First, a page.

a state established years ago, and that is israel. rather, we came to affirm the legitimacy of a state that must now achieve its independence, and this is palestine. >> sreenivasan: palestinians said the vote would strengthen their hand in future peace talks with israel. but the israeli ambassador to the u.n., ron prosor, warned that the palestinians are turning their backs on peace. >> for as long as president abbas prefers symbolism over reality, as long as he prefers to travel to new york for u.n. resolutions rather than travel to jerusalem for genuine dialogue, any hope of peace will be out of reach. >> sreenivasan: meanwhile, a bipartisan group of u.s. senators said today they will push to cut off u.s. aid, if the palestinians use their new status to bring israel before the international criminal court. in iraq, a wave of attacks today killed at least 43 people. most of the victims were in the city of hillah, south of baghdad. back-to-back explosions targeted shi-ite pilgrims and emergency responders. the force of the blasts left twisted wreckage of cars outside shops in a busy co
the status to punish israel. >> two states, one jewish and one arab. >> the jewish territory created israel. but for three palestinians palestinians rejected that. today they took a step shy of statehood. they are granted wider participation in the u.n. system and does not create a country. >> we will not give up or tire. the determination will not wane. we'll continue to achieve peace. above all, i felt the people would not relink tish the national rights. >> the vote went against the wishes of the obama administration. the israel and u.s. voted no saying two-state achievement can only be achieveed through the direct negotiations. >> today unfortunate and counterproductive resolution places further obstams to pass to peace. that's why the united states voted against it. >> last year, mahmoud abbas sought statehood through the security council. israeli officials brand it as a public relations act without any real meaning. >> why continue to make painful sacrifices for peace in exchange for pieces of paper that the other side will not honor. >> it will make it less likely. >> jerusalem, as t
. israel approves thousands of new settlements in the west bank. plus texas senator elect ted cruz not even sworn in yet, but he's already fueling speculation of a 2016 run. just one of the things that we thought you should know. anncr: some politicians seem to think medicare and... social security are just numbers in a budget. well, we worked hard for those benefits. we earned them. and if washington tries to cram decisions about the future... of these programs into a last minute budget deal... we'll all pay the price. aarp is fighting to protect seniors with responsible... solutions that strengthen medicare and... social security for generations to come. we can do better than a last minute deal... that would hurt all of us. is bigger than we think ... sometimelike the flu.fer from with aches, fever and chills- the flu's a really big deal. so why treat it like it's a little cold? there's something that works differently than over-the-counter remedies. prescription tamiflu attacks the flu virus at its source. so don't wait. call your doctor right away. tamiflu is prescription medicine for t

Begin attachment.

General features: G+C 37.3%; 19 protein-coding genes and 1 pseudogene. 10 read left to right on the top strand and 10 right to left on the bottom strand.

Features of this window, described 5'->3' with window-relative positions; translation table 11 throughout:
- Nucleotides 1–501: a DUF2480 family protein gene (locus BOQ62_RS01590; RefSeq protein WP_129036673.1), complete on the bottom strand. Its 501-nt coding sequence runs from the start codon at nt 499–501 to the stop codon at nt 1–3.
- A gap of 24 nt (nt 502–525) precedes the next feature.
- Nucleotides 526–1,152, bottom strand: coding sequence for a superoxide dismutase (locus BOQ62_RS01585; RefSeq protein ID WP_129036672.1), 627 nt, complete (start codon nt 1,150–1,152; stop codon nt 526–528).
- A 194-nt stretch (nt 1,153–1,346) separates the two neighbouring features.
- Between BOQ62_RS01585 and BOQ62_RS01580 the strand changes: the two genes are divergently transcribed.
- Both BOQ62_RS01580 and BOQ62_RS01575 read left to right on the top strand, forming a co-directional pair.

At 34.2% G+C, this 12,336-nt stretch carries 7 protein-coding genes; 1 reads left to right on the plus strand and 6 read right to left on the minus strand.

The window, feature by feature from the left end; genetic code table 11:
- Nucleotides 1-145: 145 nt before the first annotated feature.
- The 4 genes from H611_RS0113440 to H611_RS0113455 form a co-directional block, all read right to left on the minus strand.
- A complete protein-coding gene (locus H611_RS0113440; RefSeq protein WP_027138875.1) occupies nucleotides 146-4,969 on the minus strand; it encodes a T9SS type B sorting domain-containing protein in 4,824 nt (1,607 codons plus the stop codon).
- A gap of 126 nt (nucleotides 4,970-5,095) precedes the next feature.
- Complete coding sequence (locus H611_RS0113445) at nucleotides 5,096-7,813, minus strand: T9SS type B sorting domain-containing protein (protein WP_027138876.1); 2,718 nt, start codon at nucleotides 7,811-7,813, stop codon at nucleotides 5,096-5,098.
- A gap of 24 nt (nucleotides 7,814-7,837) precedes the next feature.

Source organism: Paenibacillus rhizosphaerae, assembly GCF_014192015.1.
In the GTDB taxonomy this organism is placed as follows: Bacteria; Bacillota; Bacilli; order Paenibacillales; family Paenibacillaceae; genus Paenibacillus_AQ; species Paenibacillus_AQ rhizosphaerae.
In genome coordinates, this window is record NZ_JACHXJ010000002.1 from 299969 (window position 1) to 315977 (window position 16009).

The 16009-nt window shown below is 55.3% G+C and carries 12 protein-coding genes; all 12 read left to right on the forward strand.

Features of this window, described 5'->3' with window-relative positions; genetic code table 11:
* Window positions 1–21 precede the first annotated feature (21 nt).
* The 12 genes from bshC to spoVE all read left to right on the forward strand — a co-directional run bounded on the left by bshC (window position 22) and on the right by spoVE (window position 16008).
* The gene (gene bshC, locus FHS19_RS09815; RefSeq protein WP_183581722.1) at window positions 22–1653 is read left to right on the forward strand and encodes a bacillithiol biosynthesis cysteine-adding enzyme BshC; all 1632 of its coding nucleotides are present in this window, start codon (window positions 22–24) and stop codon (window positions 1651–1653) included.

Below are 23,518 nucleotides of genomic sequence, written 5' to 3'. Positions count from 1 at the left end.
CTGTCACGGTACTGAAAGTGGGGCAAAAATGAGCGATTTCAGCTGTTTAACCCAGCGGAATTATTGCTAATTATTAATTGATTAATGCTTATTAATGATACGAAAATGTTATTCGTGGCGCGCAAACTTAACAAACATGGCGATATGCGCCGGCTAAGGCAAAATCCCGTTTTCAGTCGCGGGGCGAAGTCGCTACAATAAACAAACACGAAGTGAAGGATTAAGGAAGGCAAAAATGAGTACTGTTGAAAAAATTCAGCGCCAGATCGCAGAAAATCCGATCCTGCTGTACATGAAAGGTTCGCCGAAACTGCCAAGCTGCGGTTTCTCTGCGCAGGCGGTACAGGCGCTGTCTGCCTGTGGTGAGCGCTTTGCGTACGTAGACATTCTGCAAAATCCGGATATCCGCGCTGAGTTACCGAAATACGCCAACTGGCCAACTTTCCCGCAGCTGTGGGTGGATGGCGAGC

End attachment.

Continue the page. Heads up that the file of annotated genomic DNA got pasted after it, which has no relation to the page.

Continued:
are received in israel, now that we have had the election and prime minister netanyahu alined with governor romney and he had a frosty relationship, it was reported with president obama, going back to a year and-a-half, when he dressed him down in the oval office. does this re-election change anything in the middle-east at all? >> obviously, i think it strengthens president obama's hand next time he sits down with prime minister netanyahu. but whatever the tensions that might be between the relationship between those two leaders, i think in our lifetime, the ties between the united states and israel and the american people and the israeli people have never been stronger. so this is a solid relationship. and these two leaders will make it work between them because it is important that it works between the two countries. >> if it makes a big difference, the red line that netanyahu drew before the assembly, had that red line occurs. the president does not -- has not agreed to this red line. but -- which is when iran moves to the next stage in the nuclear development. so we could be coming upon
were heard this morning. israel media is reporting hamas rockets struck near the southern part of the city. a sign of the conflict between israel and gaza continues to escalate. live in gaza, what's happening there today? >> reporter: well, luke, let's start with some of the developments here inside gaza. a short while ago the prime minister wrapped up a visit after visiting the main hospital here, leading a high delegation of cabinet ministers that came to express solidarity with the people and try to calm the situation here on the ground. but shortly after arriving there were israeli air strikes in gaza. there were also palestinian rockets that were fired into southern israel. that didn't hold. there was no ceasefire. it really didn't give it a chance to even succeed. he has now left the gaza strip. as you could probably hear from the noise behind me a short while ago there was a reassumption of air strikes in the territory and palestinian rockets being fired. it is a sign that the ongoing conflict shows no sign of ending anytime soon. in terms of the humanitarian situation h